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Architecture, memes and minds
Author: Chris Abel

While there is widespread agreement across disciplines that the identities of individuals, groups and places are significantly interrelated, there are equally divergent views as to the nature and origins of those relationships. The first part of the book highlights that the prime importance of the human body in spatial cognition and human perception generally. In stressing the fundamental role of the body as the medium of all personal experience, the concept of the self that emerges thus far retains a strong unitary core. An alternative theory of extended minds which retains the integrity of individual human agents while embracing the extension of personal powers by external devices is also discussed. The second part looks at the scope of inquiry to take in the wider impact of technology on human evolution and the extended self. Selected writings from some of Stiegler's prominent followers and critics were also examined for what they contribute to our understanding of Stiegler's ideas and their possible further applications. He and his followers continue to fall back upon neo-Darwinian concepts and terminologies in elaborating their ideas. Theories of emergence and self-production, or autopoiesis, are investigated as promising alternatives to orthodox evolutionary theory. The subject of design, function of memes, impacts of the coevolution of humankind and technology on the human mind and the self are some other concepts discussed. The third part of the book focuses talk about cognitive roots of classification and combinativity, the relations between form and content, and vernacular architecture.

Abstract only
Chris Abel

ignore the psychological and social value of having a continuous focal point for the self of some kind, however fragile its foundations might be, Andy Clark and David Chalmers offer an alternative theory of extended minds which retains the integrity of individual human agents while also embracing the extension of personal powers by external devices – that is, external to the human body. Significantly, while they 56  EXSELF.indb 56 The extended self 30/07/2014 13:39:10 do not elaborate on the idea, they suggest their approach might allow for a concept of the

in The extended self
Struggles and conflicts of an emerging public health system in the United States, 1915–45
Rima D. Apple

efficiency, effectiveness and collegiality. But her influence depended on the openness of those with whom she visited. Intransigence could doom the best of her ideas. Her success resulted from her personal powers of persuasion and not any medical or legal authority. Today’s agencies and services are more structured than during the early development of public health in the United States, but they are no less complicated. A complex relationship of agencies, governmental and private, design and implement contemporary public health endeavours. Historical analysis of the work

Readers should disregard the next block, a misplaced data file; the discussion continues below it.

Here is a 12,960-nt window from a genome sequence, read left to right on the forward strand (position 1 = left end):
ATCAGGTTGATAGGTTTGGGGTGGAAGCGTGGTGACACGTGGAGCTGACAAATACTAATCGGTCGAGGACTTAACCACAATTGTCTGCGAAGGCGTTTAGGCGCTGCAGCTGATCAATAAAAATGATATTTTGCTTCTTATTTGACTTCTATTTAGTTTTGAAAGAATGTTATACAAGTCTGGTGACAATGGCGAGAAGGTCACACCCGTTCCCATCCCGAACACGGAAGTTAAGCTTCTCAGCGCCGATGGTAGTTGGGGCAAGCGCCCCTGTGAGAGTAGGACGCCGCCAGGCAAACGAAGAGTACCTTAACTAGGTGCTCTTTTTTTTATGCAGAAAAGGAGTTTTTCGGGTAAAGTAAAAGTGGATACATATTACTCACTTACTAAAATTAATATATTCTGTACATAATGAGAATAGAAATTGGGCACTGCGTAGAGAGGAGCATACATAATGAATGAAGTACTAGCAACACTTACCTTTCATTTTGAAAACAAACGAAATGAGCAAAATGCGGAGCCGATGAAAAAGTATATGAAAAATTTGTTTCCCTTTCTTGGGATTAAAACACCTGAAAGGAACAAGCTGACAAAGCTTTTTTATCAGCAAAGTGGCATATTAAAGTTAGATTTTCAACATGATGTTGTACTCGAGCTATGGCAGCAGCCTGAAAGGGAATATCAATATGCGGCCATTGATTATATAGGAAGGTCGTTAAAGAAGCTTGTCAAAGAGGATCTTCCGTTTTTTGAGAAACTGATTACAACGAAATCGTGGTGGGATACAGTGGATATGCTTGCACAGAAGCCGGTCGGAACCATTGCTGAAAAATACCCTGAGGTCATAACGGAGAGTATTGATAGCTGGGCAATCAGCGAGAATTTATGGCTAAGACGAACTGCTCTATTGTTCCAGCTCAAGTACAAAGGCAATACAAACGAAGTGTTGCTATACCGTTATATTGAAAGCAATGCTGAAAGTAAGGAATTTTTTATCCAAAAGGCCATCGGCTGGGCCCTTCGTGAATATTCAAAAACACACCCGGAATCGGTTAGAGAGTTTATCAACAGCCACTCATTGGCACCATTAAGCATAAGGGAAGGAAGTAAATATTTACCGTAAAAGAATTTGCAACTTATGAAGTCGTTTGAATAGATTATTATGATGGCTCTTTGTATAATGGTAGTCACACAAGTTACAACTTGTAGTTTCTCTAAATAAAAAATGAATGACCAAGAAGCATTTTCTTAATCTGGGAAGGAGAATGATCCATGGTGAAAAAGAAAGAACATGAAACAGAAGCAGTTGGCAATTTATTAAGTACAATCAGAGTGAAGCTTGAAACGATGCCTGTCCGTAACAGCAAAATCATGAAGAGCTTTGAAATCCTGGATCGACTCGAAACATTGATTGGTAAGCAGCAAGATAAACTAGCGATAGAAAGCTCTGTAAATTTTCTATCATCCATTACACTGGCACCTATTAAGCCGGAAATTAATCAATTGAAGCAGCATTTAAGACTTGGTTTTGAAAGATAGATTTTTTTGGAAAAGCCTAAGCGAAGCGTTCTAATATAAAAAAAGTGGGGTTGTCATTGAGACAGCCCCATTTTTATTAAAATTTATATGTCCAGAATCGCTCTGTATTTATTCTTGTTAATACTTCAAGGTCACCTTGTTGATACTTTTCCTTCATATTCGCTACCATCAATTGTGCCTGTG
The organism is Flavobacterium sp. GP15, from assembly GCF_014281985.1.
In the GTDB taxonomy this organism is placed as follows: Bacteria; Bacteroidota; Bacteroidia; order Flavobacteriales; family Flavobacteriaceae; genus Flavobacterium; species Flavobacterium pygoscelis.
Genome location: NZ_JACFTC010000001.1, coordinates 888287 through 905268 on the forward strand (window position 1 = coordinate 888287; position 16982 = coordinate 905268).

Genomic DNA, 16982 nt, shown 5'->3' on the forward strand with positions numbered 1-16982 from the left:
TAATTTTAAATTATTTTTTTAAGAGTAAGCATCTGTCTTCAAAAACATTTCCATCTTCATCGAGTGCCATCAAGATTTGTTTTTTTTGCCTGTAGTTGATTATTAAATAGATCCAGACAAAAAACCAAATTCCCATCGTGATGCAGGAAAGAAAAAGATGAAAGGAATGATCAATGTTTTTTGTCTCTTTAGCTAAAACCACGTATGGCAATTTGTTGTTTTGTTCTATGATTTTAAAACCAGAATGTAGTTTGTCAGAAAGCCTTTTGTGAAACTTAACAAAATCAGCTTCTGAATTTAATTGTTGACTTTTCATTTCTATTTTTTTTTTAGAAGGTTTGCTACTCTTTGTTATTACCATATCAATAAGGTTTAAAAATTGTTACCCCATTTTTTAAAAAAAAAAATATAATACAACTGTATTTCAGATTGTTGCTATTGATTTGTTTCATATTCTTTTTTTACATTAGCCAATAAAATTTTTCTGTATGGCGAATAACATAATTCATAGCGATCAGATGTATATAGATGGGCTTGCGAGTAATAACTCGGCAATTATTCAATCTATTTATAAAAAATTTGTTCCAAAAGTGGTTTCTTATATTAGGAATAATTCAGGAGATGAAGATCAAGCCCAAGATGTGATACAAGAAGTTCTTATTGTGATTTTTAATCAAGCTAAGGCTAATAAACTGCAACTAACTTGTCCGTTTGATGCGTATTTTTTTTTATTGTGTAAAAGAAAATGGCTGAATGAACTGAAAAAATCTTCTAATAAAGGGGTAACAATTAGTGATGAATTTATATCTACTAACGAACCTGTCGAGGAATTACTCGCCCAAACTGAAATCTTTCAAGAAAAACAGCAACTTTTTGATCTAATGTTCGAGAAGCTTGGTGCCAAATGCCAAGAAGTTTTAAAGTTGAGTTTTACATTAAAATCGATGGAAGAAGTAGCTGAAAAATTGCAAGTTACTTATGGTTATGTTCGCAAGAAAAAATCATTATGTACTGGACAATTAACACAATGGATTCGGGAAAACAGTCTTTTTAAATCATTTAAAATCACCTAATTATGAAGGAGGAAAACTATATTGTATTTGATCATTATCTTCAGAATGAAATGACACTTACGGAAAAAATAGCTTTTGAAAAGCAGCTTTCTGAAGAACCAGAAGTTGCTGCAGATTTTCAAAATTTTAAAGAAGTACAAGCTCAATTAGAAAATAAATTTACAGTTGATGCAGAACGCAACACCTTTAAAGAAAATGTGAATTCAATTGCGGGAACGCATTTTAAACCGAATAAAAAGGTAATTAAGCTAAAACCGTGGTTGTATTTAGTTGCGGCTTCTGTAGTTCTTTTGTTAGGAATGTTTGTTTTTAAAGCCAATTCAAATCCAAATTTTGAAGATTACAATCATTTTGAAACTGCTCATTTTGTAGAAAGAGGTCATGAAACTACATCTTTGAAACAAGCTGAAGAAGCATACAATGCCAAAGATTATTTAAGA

in Histories of nursing practice
George Gale and South Africa's experiment in social medicine
Shula Marks

. As Gale was to write to his friends in 1955, ‘From 1948 onwards I had repeatedly to exercise all my official powers as Secretary of Health and all my personal powers of persuasion with successive Ministers, in order to ensure the continuance of the Institute: even so, I could not save it from considerable mutilation.’ 79 In 1950, opponents of the scheme within the department took advantage of Gale’s absence overseas to

in Science and society in southern Africa
Mervyn Busteed

was often read aloud in public for the benefit of the illiterate. Altogether its readership was over one million, a remarkable total in a population of just over eight million with a high proportion living in poverty.40 Confederates, Chartists and the Manchester moment From the outset O’Connell had regarded The Nation with deep suspicion, and as his political grip and personal powers gradually waned, suspicion evolved into outright antagonism as the various contributors became increasingly irreverent and adventurous in the tone and language of their writings and

in The Irish in Manchester c. 1750–1921
Timothy Bowman

procedure; all court martial cases were subject to scrutiny to insure that proper procedures had been followed. An interesting comparison with civil courts is that between 1909 and 1912 the Court of Criminal Appeal heard an average of only 450 applications to appeal and 170 actual appeals, per annum.25 Some reservations regarding the reliance on court martial records as the measure of a unit’s record of discipline and morale must be made. Commanding Officers (COs) held considerable personal powers to discipline the men under their command. They were entitled to detain a

in The Irish regiments in the Great War
Manchester’s municipal ambitions and the ‘failure’ of public spirit
James Moore

exhibition that they thought to display best their own personal powers. These works were placed in a separate section from those of deceased masters.40 A large number of British artists of the period were represented. The major oils included J. M. W. Turner’s Rain, Steam and Speed, J. E. Millais’s The 196 A problem of scale and leadership? Escape of a Heretic, 1559, Ford Madox Brown’s Work, Sir Edwin Landseer’s Scene in Braemar and Sir Frederick Leighton’s Daphnephoria. The watercolour section, occupying separate galleries, was equally impressive, with most of the major

in High culture and tall chimneys